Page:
Liberation from the metaphor of thinking, characteristic of early natural philosophers, suggested a transition from knowledge, burdened with sensual images, to knowledge of the intellectual, operating with concepts. One of the important stages of such a transition for the Greeks was the teachings of the Pythagoreans (who received this name from the head of the school – Pythagoras, who lived in the second half of the 6th century BC), who considered the beginning of the whole real number, as well as the teachings of the Eleaticists – Xenophanes, Parmenides, Zeno ( the end of VI – the beginning of the VII century BC), isolating the concepts of being as such.

According to Parmenides, being is something that can be known only through reason, and not through the senses; what is more, comprehensibility by reason is the most important definition of being. The main discovery that formed the basis of his understanding of being is that only the mutable, temporary, fluid, impermanent is given to human sensory perception; and that which is unchangeable, eternal, identical with itself, is accessible only to thinking. This discovery of Parmenides expressed in the form of an aphorism: “One and the same is thought and that about which thought exists,” or, in other words, thinking and being are one and the same.

Parmenides also has another aphorism: there is being, but there is no non-being. The words of Parmenides mean: there is only an invisible, intangible world, called “being”: and only being is conceivable. It turns out, according to Parmenides, nothing of what we see, hear, feel, really does not exist: there is only the invisible, intangible world, because only it can be thought without contradiction.

Here, in the classical form, the rationalistic character of ancient Greek philosophy, its confidence in the mind, was expressed: what cannot be thought without contradiction cannot exist.

For the first time, it was the Eleatic school that so clearly contrasted true being as something intelligible to the sensual world, opposed knowledge to opinion, that is, to ordinary, everyday notions. This opposition of the sensual world to the truly existing (the world of “knowledge”) proceeded as a leitmotif through the whole of Western philosophy.

According to the Eleatics, being is that which always is: it is also one and indivisible, as the thought of it, as opposed to the multiplicity and divisibility of all things of the sensual world. Only that which is one in itself can remain unchanged and immobile, that is, identical. According to the Eleatics, thinking is the ability to comprehend unity, while sensory perception opens up a multiplicity, diversity in things and phenomena. But this multitude, open to sensory perception, is a multitude of scattered signs.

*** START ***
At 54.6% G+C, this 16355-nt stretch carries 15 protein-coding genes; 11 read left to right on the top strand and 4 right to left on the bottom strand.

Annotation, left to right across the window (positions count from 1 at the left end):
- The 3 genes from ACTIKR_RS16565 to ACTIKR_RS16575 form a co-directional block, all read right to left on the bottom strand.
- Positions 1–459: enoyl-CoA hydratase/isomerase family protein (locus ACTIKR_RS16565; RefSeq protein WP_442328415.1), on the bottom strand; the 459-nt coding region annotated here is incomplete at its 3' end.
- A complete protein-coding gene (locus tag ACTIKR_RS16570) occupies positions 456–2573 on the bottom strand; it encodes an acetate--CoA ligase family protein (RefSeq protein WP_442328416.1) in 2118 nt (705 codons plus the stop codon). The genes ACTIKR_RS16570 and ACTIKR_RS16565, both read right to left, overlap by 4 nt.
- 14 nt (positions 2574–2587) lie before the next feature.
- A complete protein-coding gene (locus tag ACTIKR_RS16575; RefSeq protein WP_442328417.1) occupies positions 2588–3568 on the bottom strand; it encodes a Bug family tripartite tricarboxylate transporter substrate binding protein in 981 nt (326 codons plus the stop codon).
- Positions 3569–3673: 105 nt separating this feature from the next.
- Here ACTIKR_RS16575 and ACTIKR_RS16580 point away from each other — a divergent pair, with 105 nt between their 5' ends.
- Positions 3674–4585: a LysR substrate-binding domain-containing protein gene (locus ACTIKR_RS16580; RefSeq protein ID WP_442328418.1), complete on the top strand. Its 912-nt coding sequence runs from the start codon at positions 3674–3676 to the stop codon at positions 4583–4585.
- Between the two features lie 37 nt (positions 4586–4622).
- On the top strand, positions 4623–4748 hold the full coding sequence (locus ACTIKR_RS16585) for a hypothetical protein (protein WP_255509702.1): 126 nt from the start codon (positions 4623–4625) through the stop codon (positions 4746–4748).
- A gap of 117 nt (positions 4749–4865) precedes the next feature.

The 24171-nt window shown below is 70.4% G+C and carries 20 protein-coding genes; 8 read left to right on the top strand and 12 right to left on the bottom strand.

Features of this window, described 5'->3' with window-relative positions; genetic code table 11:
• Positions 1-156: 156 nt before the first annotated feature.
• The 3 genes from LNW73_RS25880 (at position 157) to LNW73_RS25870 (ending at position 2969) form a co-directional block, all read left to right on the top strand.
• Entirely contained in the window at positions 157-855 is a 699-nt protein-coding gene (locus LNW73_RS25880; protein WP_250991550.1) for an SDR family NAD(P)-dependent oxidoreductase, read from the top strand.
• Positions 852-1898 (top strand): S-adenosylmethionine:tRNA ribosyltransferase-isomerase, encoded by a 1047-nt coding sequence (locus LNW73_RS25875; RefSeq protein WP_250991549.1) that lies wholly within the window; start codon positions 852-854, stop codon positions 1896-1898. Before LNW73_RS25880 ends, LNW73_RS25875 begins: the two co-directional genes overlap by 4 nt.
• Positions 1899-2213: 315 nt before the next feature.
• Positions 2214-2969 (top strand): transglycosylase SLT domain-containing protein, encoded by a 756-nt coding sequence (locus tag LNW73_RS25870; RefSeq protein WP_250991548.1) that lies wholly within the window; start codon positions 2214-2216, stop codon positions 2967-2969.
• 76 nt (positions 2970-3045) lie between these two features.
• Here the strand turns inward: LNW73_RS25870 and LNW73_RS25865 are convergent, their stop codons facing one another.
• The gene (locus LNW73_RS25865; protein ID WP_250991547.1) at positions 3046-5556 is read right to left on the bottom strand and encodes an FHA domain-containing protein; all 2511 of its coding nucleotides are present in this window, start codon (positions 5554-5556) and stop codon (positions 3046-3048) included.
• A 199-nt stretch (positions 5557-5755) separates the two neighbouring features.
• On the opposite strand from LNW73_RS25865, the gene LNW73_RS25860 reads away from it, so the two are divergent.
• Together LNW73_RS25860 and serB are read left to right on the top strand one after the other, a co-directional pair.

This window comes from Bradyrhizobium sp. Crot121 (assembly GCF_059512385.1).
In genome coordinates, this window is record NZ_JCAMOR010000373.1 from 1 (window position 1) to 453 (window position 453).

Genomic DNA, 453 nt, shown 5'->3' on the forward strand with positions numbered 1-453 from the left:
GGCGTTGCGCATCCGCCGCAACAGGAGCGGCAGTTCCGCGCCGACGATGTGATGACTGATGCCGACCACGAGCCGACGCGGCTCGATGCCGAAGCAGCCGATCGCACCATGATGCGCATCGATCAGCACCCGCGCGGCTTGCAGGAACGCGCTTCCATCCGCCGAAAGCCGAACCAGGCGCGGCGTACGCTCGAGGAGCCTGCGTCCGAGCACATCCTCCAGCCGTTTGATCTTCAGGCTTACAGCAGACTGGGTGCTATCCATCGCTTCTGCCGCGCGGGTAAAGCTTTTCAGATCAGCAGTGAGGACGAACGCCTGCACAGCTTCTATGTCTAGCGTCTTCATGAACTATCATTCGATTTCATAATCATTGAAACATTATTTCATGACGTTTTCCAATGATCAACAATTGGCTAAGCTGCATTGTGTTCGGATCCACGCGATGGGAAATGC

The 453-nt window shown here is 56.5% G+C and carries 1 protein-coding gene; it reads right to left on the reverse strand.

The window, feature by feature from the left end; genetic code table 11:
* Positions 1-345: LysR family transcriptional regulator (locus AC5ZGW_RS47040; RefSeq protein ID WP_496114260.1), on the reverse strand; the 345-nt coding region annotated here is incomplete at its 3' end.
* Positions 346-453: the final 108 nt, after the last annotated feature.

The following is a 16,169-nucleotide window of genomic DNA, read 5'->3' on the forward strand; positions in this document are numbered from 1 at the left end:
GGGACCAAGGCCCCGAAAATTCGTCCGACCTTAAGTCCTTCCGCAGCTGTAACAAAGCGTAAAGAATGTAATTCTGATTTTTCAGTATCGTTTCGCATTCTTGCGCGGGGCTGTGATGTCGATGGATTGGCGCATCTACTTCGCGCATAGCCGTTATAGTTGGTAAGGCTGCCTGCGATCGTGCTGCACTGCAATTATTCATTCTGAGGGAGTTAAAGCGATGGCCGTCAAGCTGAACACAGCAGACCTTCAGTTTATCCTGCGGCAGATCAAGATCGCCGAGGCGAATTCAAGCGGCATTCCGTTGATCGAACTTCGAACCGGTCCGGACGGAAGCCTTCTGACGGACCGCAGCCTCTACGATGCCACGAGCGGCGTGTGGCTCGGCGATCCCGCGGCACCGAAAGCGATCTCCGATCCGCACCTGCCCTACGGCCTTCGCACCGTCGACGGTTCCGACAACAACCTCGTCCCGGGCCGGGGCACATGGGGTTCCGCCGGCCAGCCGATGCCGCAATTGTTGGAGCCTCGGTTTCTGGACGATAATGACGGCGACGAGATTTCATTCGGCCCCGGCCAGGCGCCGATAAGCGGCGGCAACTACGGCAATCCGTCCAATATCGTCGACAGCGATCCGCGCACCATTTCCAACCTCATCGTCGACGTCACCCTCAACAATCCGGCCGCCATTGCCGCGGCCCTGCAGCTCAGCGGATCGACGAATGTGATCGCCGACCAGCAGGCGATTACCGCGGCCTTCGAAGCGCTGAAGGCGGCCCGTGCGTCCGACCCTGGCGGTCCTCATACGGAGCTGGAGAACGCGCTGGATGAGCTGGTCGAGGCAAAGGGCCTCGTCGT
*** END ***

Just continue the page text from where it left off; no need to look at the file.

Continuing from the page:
Awareness of the nature of thinking had far-reaching consequences for the thoughts of ancient Greek philosophers. It is not by chance that Parmenides, his pupil Zeno, and later, Plato and his school, the concept of the single is in the center of attention, and the discussion of the relationship between the single and the many, the single and being stimulates the development of ancient dialectics.

The ancient Greek thinker Thales of Miletus expressed the idea that everything comes from water and turns into water. This natural beginning is the single basis of all things, the bearer of all changes and transformations. Although the idea of ​​Thales about the “primary essence” seems to us now naive, but from a historical point of view it is almost revolutionary, because in the position of “everything out of the water” was given “resignation to the Olympic gods”, that is, ultimately – the mythological thinking, and paved the way to a natural explanation of nature. Thaksa’s successor, Anaximander, saw the principle not in any particular substance, but in the first substance – an apeyron (which means “infinite”).

Another ancient Greek philosopher, Anaximenes, believed that the origin of everything was air. The great dialectician of the ancient world is Heraclitus of Ephesus. Everything that exists, he taught, is constantly moving from one state to another: “everything flows, everything changes”; “one cannot enter the same river twice …”; There is nothing fixed in the world: the cold is warming, the warm is getting cold, the wet is drying, the dry is moistened. The emergence and disappearance, life and death, birth and death – being and non-being – are interconnected, they condition and transform into each other. Heraclitus, on the other hand, understood that the current river, “changing, is resting.” According to his views, the transition of a phenomenon from one state to another is accomplished through the struggle of opposites, which he called the eternal “universal logos,” that is, the law common to all existence.